Category Archives: Architecture & Design

Angkor Wat

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library, Angkor Wat

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relieved Richie overcomes vertigo after descending the near-vertical stairs from the Bakan (inner gallery)
relieved Richie overcomes vertigo after descending the near-vertical stairs from the Bakan (inner gallery)
queuing for a sunset moment (shades of Vatican Museum)
queuing for a sunset moment (shades of Vatican Museum)
Bodhi tree growing from the ruins
Bodhi tree growing from the ruins
Ta Prohm, the 'Tomb Raider' temple
Ta Prohm, the ‘Tomb Raider’ temple

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swarming over Bayon
swarming over Bayon

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a dissolving apsara
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enigmatic faces, Bayon
Richie's remarkable elephant photo
Richie’s remarkable elephant photo
taking it all in
taking it all in

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Angkor art in action
Angkor art in action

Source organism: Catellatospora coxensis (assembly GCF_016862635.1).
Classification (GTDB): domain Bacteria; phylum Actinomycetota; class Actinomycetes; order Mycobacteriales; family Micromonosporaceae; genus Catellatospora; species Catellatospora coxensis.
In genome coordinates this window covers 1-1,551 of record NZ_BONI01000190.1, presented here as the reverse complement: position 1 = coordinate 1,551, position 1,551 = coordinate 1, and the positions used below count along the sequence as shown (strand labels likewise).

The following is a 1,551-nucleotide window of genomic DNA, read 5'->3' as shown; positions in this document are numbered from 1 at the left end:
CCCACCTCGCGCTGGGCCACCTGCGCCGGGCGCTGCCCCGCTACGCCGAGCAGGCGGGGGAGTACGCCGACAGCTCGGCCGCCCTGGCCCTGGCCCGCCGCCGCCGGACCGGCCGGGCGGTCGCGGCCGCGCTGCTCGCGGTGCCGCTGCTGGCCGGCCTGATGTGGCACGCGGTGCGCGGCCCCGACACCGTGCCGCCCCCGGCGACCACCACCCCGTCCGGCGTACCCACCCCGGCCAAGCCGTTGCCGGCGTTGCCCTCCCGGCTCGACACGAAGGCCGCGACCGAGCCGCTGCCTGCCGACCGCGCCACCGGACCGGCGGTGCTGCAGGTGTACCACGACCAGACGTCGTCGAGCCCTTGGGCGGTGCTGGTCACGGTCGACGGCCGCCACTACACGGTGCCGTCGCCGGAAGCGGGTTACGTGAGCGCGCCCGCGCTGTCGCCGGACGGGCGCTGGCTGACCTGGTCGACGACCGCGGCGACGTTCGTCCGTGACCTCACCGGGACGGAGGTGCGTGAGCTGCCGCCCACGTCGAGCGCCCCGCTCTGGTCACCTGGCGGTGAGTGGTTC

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a cheeky face amid the ruins
a cheeky face amid the ruins
Richie & Paul, tomb raiders
Richie & Paul, tomb raiders

To see some more photo galleries of Angkor Wat check our Richie’s blog

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Stealing Jackfruit in Luang Prabang

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If there’s one crime that suits my disposition better than others it’s stealing fruit. In England, harvesting fruit without permission is a sport fondly referred to as ‘scrumping’. It’s a right of passage. No stigma attached. Even the prime minister would be forgiven fruit-stealing proclivities so long as he atoned by lowering the tax on apple cider.

Here on the banks of the Mekong, in a country twice removed from the grassy orchards of Somerset, there’s every chance that scrumping is an offence punishable by more than just a slap on the wrists.

The fruit that has got me wondering whether it’s ever right to steal, is none other than the king of fruits, the mighty mighty jackfruit: big as an Ox and knobblier than granny’s crochet blankets. This one’s a beauty: the fruit is roughly wombat-size, irregular, oblong, kissed with black at its extremities, and anchored to the trunk by a stem as thick and sinuous as an umbilical chord. The tree has delivered one hell of a baby!

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Thai jackfruit for sale in the market in Jinghong, China